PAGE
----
Sunday, June 29, 2008

Kirkko, Kirkja, Kirke, Kyrka, Kyrkan (Churches)

Someone asked if we got to visit any churches on our trip. Let's see, here is a list of all the churches we visited:

  1. Hallgrímskirkja, Reykjavik Iceland (Lutheran). Completed in 1986 it is the tallest church in Iceland. It was under scaffolding when we visited.
  2. Domkirkja, Reykjavik Iceland (Lutheran) Built in 1796, It was here that sovereignty and independence were first blessed and endorsed by the church, and where Iceland's national anthem (actually a hymn) was first sung in 1874.
  3. Skalhst Church, Reykjavik Iceland (Lutheran). I couldn’t find much history on this small church on the lake.
  4. Frederik's Church (The Marble Church) Copenhagen Denmark (Lutheran). This Church has the largest church dome in all of Scandinavia with a span of 102 feet by 315 feet high.
  5. Church of Our Saviour, Copenhagen Denmark (Lutheran). Built in the late 1600s, the golden church spire has a spiral staircase on the outside, where visitors can climb to the top. It was closed for repairs when we visited.
  6. St. Alban's Church, Copenhagen Denmark (Anglican). The present church was completed in 1887 and is very near the Little Mermaid and the Resistance Museum.
  7. Nikolaj Kirke, Copenhagen Denmark (Lutheran). This church was a museum and was partially occupied by a coffee shop.
  8. Ravlunda Church, Skane Sweden (Lutheran). A church of our ancestors that dates back at least to the mid-18th century.
  9. Domkyrkan, Lund Sweden (Catholic > Lutheran > Ecumenical). Sweden’s oldest cathedral with construction beginning in 1080 and completed in 1145.
  10. Onslunda Church, Skane Sweden (Lutheran). The church of our ancestor Nels Andersson.
  11. Sodra Melby Church, Skane Sweden (Lutheran). A landmark church on the coast near Kivik.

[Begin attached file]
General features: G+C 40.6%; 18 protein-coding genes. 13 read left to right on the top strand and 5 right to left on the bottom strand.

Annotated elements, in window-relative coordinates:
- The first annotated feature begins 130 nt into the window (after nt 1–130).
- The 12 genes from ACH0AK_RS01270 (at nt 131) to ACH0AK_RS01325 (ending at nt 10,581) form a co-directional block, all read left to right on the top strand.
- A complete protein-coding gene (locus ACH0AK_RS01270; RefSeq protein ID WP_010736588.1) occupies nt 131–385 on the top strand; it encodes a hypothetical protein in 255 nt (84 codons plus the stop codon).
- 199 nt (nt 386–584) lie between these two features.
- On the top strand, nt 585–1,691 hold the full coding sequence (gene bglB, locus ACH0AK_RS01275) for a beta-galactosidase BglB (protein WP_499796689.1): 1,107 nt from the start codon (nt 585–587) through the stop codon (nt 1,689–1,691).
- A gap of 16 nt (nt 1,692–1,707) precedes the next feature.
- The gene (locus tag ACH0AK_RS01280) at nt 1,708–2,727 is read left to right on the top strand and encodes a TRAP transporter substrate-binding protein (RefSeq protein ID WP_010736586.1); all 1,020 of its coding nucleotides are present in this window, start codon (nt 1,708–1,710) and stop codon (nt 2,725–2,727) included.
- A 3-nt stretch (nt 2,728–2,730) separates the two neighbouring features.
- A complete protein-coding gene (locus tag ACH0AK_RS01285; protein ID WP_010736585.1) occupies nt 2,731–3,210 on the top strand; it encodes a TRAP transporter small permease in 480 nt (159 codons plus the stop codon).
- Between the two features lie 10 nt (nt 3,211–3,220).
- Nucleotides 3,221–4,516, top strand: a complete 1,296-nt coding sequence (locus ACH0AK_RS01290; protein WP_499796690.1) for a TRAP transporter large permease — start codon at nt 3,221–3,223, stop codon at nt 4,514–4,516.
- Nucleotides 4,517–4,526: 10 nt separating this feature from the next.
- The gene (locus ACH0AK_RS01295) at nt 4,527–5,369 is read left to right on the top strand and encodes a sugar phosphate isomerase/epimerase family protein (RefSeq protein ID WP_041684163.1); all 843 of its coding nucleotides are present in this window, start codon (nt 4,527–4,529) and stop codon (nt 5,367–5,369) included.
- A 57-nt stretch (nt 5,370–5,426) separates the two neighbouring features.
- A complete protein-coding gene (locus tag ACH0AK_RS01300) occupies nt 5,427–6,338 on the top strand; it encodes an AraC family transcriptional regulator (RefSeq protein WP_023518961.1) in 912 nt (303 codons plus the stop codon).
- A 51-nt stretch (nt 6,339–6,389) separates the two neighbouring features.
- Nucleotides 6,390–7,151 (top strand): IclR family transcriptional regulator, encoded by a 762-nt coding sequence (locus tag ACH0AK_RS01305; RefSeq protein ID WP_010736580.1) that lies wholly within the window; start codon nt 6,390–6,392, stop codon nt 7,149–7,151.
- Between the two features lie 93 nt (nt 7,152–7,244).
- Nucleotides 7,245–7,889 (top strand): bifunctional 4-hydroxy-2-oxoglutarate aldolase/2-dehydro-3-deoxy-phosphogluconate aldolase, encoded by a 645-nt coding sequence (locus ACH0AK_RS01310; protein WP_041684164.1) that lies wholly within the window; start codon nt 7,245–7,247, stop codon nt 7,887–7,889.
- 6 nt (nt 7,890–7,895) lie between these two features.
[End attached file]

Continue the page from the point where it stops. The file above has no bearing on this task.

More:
12. Rävemåla Church, Småland Sweden (Lutheran). Completed in the late 19th century, it was the replacement church for the original church of the Broberg, (Magnusson) and Bloom families in Älmeboda.
  13. Eljaröd Church, Smaland Sweden (Lutheran). Another ancestral church on the Anderson family line.
  14. Växjö Cathedral, Småland Sweden (Catholic > Lutheran). A 12th century cathedral with a distinctive double spire, it was the seat of a bishop. With the reformation, this became a Lutheran church.
  15. Storkyrkan (Coronation Church), Stockholm Sweden (Lutheran). Dating back to at least 1279, it is where the king and queens of Sweden were crowned until 1873.
  16. St. Gertrude’s (Tyska kyrkan or German Church), Stockholm Sweden (Lutheran). A 14th century church in Gamla Stan.
  17. Tuomiokirkko Church, Helsinki Finland (Lutheran) The church was built in 1830-1852 as a tribute to Russian Czar Nicholas I. Until Finish independence in 1917, it was called St. Nicholas church
  18. Uspenski Cathederal, Helsinki Finland (Orthodox). The distinctive red-brick church on the top of a hill makes it a landmark of Helsinki. It was built in 1862-1868 and is claimed to be the largest Orthodox church in Western Europe.
  19. Cathedral at Peter Paul Fortress, St. Petersburg Russia (Orthodox). Built between 1712 and 1733, it is the final resting place of many Russian Czars.
  20. St Isaacs Cathedral, St. Petersburg Russia (Orthodox). Completed in 1858 as the largest church in Russia, it was closed by the Soviets and turned to a museum of atheism. The famous Bronze Horseman statue stands in the square out front.
  21. Church of our Savior on Spilled Blood, St. Petersburg Russia (Orthodox). An iconic symbol of St. Petersburg, it was built as a memorial to Czar Alexander II at the exact location where he was assassinated. It was completed in 1907 by Nicholas II.
  22. Cathedral of St Peter & Pavel, Petrodvorets Russia (Orthodox). This cathedral looks much like the Church on Spilled Blood in St. Petersburg, but is located near the Peterhoff Palace.
  23. Peter-Paul Church at Peterhoff Russia (Orthodox). The gold domes are impressive.
  24. Alexander Nevsky Cathederal, Tallinn Estonia (Orthodox). Completed in 1900, when Estonia was part of the Russian empire and meticulously restored after Estonia regained independence in 1991.
  25. St. Nicholas' Church, Tallinn Estonia (Catholic) Built in the 13th century.
  26. St. Olov’s Chruch, Tallinn Estonia (Lutheran) first built in the 12th century, its spire was the tallest in the former Soviet Union, once reaching 522 feet.
  27. St. Mary's Cathedral, Gdansk Poland (Catholic) The 14th century church is the largest brick cathedral in the world. We climbed the 400 steps to the top to view the city.
  28. Akershus fortress church (a wedding was in progress), Oslo Norway (Lutheran)
  29. Oslo Cathedral (under construction) Oslo Norway (Catholic)

You can see pictures of most of them in a slide show here:

Or you can look at them individually here:

(The folder and slide-show also contain churches from our previous trip to Europe. )

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